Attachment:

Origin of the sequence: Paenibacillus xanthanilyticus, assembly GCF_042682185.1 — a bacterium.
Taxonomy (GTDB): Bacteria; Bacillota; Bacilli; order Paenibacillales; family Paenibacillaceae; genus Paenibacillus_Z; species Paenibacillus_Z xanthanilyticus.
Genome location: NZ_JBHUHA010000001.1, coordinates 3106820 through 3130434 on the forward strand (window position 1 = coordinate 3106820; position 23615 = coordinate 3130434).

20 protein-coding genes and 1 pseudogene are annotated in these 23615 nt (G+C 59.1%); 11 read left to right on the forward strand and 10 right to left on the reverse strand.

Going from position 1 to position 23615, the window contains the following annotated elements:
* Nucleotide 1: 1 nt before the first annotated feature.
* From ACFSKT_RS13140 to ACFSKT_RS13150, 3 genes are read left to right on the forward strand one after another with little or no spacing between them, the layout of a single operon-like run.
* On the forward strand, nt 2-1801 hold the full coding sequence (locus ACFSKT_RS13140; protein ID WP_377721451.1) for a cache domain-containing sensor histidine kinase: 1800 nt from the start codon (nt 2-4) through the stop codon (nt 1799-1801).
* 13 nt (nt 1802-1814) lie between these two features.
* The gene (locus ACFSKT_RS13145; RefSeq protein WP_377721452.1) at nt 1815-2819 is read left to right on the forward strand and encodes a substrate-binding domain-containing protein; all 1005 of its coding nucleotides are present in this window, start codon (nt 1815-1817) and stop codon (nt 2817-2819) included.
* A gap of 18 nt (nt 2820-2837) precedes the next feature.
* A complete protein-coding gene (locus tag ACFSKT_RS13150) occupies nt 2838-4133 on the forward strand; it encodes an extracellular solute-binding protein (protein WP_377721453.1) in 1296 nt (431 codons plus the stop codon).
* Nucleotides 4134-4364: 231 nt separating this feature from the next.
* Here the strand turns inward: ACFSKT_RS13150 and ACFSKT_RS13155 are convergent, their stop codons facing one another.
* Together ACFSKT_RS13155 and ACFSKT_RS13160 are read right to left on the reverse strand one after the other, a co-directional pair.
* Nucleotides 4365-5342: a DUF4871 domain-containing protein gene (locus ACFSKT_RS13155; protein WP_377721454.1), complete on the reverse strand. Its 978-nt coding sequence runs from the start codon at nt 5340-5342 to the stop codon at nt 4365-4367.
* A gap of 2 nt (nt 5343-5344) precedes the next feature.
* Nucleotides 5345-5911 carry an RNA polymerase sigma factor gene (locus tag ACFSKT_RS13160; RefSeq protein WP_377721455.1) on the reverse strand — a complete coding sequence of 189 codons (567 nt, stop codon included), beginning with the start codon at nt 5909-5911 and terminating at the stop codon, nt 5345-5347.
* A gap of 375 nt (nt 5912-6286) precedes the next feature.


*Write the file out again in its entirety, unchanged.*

Origin of the sequence: Paenibacillus xanthanilyticus, assembly GCF_042682185.1 — a bacterium.
Taxonomy (GTDB): Bacteria; Bacillota; Bacilli; order Paenibacillales; family Paenibacillaceae; genus Paenibacillus_Z; species Paenibacillus_Z xanthanilyticus.
Genome location: NZ_JBHUHA010000001.1, coordinates 3106820 through 3130434 on the forward strand (window position 1 = coordinate 3106820; position 23615 = coordinate 3130434).

20 protein-coding genes and 1 pseudogene are annotated in these 23615 nt (G+C 59.1%); 11 read left to right on the forward strand and 10 right to left on the reverse strand.

Going from position 1 to position 23615, the window contains the following annotated elements:
* Nucleotide 1: 1 nt before the first annotated feature.
* From ACFSKT_RS13140 to ACFSKT_RS13150, 3 genes are read left to right on the forward strand one after another with little or no spacing between them, the layout of a single operon-like run.
* On the forward strand, nt 2-1801 hold the full coding sequence (locus ACFSKT_RS13140; protein ID WP_377721451.1) for a cache domain-containing sensor histidine kinase: 1800 nt from the start codon (nt 2-4) through the stop codon (nt 1799-1801).
* 13 nt (nt 1802-1814) lie between these two features.
* The gene (locus ACFSKT_RS13145; RefSeq protein WP_377721452.1) at nt 1815-2819 is read left to right on the forward strand and encodes a substrate-binding domain-containing protein; all 1005 of its coding nucleotides are present in this window, start codon (nt 1815-1817) and stop codon (nt 2817-2819) included.
* A gap of 18 nt (nt 2820-2837) precedes the next feature.
* A complete protein-coding gene (locus tag ACFSKT_RS13150) occupies nt 2838-4133 on the forward strand; it encodes an extracellular solute-binding protein (protein WP_377721453.1) in 1296 nt (431 codons plus the stop codon).
* Nucleotides 4134-4364: 231 nt separating this feature from the next.
* Here the strand turns inward: ACFSKT_RS13150 and ACFSKT_RS13155 are convergent, their stop codons facing one another.
* Together ACFSKT_RS13155 and ACFSKT_RS13160 are read right to left on the reverse strand one after the other, a co-directional pair.
* Nucleotides 4365-5342: a DUF4871 domain-containing protein gene (locus ACFSKT_RS13155; protein WP_377721454.1), complete on the reverse strand. Its 978-nt coding sequence runs from the start codon at nt 5340-5342 to the stop codon at nt 4365-4367.
* A gap of 2 nt (nt 5343-5344) precedes the next feature.
* Nucleotides 5345-5911 carry an RNA polymerase sigma factor gene (locus tag ACFSKT_RS13160; RefSeq protein WP_377721455.1) on the reverse strand — a complete coding sequence of 189 codons (567 nt, stop codon included), beginning with the start codon at nt 5909-5911 and terminating at the stop codon, nt 5345-5347.
* A gap of 375 nt (nt 5912-6286) precedes the next feature.